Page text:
A business taxed as an S-Corp receives “pass-through taxation”: the business is not taxed at the entity level but rather each owner is taxed at the individual income tax rate on his or her respective ownership percentage of the business income. The S-Corp must also pay its owners a reasonable salary, which is taxable to the individual owners at the individual income tax rate and is also subject to payroll taxes.

Since an S-Corp business pays no entity-level taxes, there is no opportunity to achieve a deduction by classifying monies paid to owners as salary rather than profits. Therefore, to reduce the tax burden on its owners (by cutting payroll taxes), an S-Corp has an incentive to pay its owners less in salary and more as profit distributions.

Importance of Setting a Reasonable Salary

The IRS recognizes these incentives and requires business owners to pay themselves a “reasonable” salary. It will closely scrutinize the salary paid to C-Corp shareholders to see if it is excessive and monitor the distributions made to S-Corp owners to see if it is deficient. In general, the IRS expects compensation paid as salary to reflect the services that the owner-employee personally provides to the business.

The IRS will audit businesses which appear to pay unreasonable salaries, thoroughly examining the business’ gross receipts, claimed deductions, and the services provided by each employee. If it appears to the IRS that the salary is not “reasonable” in such a way that unfairly reduces the business’ tax payments, the IRS has the ability to reclassify income as it sees fit. IRS – S Corporation Compensation and Medical Insurance Issues. If income is reclassified, back taxes will be assessed, deductions will be disallowed, and interest and penalties will be owed.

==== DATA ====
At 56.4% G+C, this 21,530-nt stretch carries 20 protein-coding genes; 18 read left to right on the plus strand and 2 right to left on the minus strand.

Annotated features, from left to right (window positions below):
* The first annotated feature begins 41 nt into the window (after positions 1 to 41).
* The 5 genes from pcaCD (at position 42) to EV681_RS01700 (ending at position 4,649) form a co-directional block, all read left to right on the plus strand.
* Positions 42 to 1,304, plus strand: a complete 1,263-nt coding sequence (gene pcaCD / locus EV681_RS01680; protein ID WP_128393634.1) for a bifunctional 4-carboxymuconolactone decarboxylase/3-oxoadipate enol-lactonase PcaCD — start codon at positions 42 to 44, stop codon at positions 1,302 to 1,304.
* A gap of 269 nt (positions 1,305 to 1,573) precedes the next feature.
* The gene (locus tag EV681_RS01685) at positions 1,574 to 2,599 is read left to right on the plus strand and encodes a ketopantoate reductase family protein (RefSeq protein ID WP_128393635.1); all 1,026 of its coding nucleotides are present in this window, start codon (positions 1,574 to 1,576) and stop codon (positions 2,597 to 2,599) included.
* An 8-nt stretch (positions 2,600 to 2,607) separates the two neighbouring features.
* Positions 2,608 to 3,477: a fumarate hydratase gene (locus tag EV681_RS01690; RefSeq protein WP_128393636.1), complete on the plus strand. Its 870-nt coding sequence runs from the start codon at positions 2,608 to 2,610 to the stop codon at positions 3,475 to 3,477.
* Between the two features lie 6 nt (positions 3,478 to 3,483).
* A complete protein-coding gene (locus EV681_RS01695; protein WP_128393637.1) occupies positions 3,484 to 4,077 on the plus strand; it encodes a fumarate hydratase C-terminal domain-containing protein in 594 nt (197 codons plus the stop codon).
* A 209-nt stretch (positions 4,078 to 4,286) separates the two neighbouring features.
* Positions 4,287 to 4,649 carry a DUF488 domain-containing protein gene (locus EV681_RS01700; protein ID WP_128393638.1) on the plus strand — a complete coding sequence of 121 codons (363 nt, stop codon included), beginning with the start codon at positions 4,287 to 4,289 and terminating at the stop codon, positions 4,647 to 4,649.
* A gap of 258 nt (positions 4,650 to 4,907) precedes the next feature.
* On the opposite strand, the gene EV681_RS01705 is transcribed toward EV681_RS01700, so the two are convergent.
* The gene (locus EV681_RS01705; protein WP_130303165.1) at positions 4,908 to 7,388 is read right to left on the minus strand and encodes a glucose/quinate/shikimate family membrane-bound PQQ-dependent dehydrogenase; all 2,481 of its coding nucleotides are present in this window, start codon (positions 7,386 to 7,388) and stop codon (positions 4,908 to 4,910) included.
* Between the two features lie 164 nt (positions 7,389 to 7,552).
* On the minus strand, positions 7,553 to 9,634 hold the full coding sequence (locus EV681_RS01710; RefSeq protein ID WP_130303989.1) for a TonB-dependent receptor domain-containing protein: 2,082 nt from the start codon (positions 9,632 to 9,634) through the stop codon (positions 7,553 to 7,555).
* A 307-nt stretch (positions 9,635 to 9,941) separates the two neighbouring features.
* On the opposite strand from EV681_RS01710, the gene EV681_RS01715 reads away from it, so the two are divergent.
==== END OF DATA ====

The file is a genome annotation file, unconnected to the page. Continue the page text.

General Guidelines for Setting a Reasonable Salary

To avoid an audit and reclassification, a business should set the salaries of its owner-employees in keeping with the following general guidelines:

  1. Salaries should be based on the value of the services rendered to the business, which takes into account (i) the number of hours worked; (ii) the position and its duties and responsibilities; (iii) the individual’s knowledge, skills, and abilities; and (iv) the salary paid to employees performing similar tasks who are not also owners.
  2. Even if/when the business is losing money, some minimum amount of wages should be paid (S-Corp concern). A business may be able to avoid or set very low wages during its startup stage but cannot overcome the presumption that a person will eventually stop working for free/very low wages.
  3. Even if/when the business is earning substantial profits, some large amount of wages will be considered excessive (C-Corp concern). Though corporate executives can be paid high salaries, very large salaries appear inflated to achieve a corporate income tax deduction.
  4. Consider prevailing market salary figures for the same or a comparable position. Review Salary.com, PayScale.com, or the Bureau of Labor Statistics for industry standards. A business should set a salary close to such figures, which demonstrates a likelihood that a non-owner would be willing to accept the same job at the particular salary offered.
  5. Set salaries as far in advance as possible, so it does not appear to be an arbitrary figure derived after careful calculation to achieve maximum tax savings. Along the same lines, the IRS will closely scrutinize year-end bonuses paid (taxed as salary), which may be a cover for tax manipulation.
  6. Discuss any specific concerns with an accountant, who can suggest reasons and documentation that could substantiate the chosen salary figures, should they be audited.